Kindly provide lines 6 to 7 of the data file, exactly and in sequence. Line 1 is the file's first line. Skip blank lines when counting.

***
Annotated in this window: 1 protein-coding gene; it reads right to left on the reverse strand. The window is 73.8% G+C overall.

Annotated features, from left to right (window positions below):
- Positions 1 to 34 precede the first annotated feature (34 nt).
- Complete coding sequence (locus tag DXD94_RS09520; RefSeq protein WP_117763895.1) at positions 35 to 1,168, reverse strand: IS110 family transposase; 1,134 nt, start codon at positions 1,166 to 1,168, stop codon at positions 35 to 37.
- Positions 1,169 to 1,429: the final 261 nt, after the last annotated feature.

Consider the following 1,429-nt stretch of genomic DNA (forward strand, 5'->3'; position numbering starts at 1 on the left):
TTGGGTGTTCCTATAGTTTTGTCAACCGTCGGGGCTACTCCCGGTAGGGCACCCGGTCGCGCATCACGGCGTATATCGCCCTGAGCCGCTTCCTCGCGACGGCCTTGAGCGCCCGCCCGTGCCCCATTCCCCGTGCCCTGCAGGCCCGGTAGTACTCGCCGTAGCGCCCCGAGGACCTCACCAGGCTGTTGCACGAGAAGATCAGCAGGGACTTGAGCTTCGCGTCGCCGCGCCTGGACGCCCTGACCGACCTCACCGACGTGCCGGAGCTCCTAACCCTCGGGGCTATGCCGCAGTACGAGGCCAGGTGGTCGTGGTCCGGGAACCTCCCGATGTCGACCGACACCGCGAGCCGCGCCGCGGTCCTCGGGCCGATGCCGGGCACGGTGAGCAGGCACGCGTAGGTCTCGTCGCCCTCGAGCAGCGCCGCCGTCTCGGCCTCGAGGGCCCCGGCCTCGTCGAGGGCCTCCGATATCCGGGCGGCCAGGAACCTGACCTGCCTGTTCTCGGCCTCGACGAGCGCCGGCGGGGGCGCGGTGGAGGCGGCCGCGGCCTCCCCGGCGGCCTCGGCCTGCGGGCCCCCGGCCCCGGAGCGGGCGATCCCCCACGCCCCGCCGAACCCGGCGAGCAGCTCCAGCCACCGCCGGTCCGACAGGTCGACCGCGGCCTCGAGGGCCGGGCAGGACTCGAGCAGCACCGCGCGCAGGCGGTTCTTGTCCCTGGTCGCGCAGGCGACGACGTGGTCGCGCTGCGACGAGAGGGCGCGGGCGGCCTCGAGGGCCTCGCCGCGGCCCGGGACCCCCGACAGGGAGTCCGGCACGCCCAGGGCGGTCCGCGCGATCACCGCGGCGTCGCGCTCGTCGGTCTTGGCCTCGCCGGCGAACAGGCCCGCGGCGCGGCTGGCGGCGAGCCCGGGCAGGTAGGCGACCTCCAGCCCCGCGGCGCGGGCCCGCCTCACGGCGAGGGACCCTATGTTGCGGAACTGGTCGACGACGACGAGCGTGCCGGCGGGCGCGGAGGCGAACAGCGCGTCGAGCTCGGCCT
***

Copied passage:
Consider the following 1,429-nt stretch of genomic DNA (forward strand, 5'->3'; position numbering starts at 1 on the left):
TTGGGTGTTCCTATAGTTTTGTCAACCGTCGGGGCTACTCCCGGTAGGGCACCCGGTCGCGCATCACGGCGTATATCGCCCTGAGCCGCTTCCTCGCGACGGCCTTGAGCGCCCGCCCGTGCCCCATTCCCCGTGCCCTGCAGGCCCGGTAGTACTCGCCGTAGCGCCCCGAGGACCTCACCAGGCTGTTGCACGAGAAGATCAGCAGGGACTTGAGCTTCGCGTCGCCGCGCCTGGACGCCCTGACCGACCTCACCGACGTGCCGGAGCTCCTAACCCTCGGGGCTATGCCGCAGTACGAGGCCAGGTGGTCGTGGTCCGGGAACCTCCCGATGTCGACCGACACCGCGAGCCGCGCCGCGGTCCTCGGGCCGATGCCGGGCACGGTGAGCAGGCACGCGTAGGTCTCGTCGCCCTCGAGCAGCGCCGCCGTCTCGGCCTCGAGGGCCCCGGCCTCGTCGAGGGCCTCCGATATCCGGGCGGCCAGGAACCTGACCTGCCTGTTCTCGGCCTCGACGAGCGCCGGCGGGGGCGCGGTGGAGGCGGCCGCGGCCTCCCCGGCGGCCTCGGCCTGCGGGCCCCCGGCCCCGGAGCGGGCGATCCCCCACGCCCCGCCGAACCCGGCGAGCAGCTCCAGCCACCGCCGGTCCGACAGGTCGACCGCGGCCTCGAGGGCCGGGCAGGACTCGAGCAGCACCGCGCGCAGGCGGTTCTTGTCCCTGGTCGCGCAGGCGACGACGTGGTCGCGCTGCGACGAGAGGGCGCGGGCGGCCTCGAGGGCCTCGCCGCGGCCCGGGACCCCCGACAGGGAGTCCGGCACGCCCAGGGCGGTCCGCGCGATCACCGCGGCGTCGCGCTCGTCGGTCTTGGCCTCGCCGGCGAACAGGCCCGCGGCGCGGCTGGCGGCGAGCCCGGGCAGGTAGGCGACCTCCAGCCCCGCGGCGCGGGCCCGCCTCACGGCGAGGGACCCTATGTTGCGGAACTGGTCGACGACGACGAGCGTGCCGGCGGGCGCGGAGGCGAACAGCGCGTCGAGCTCGGCCT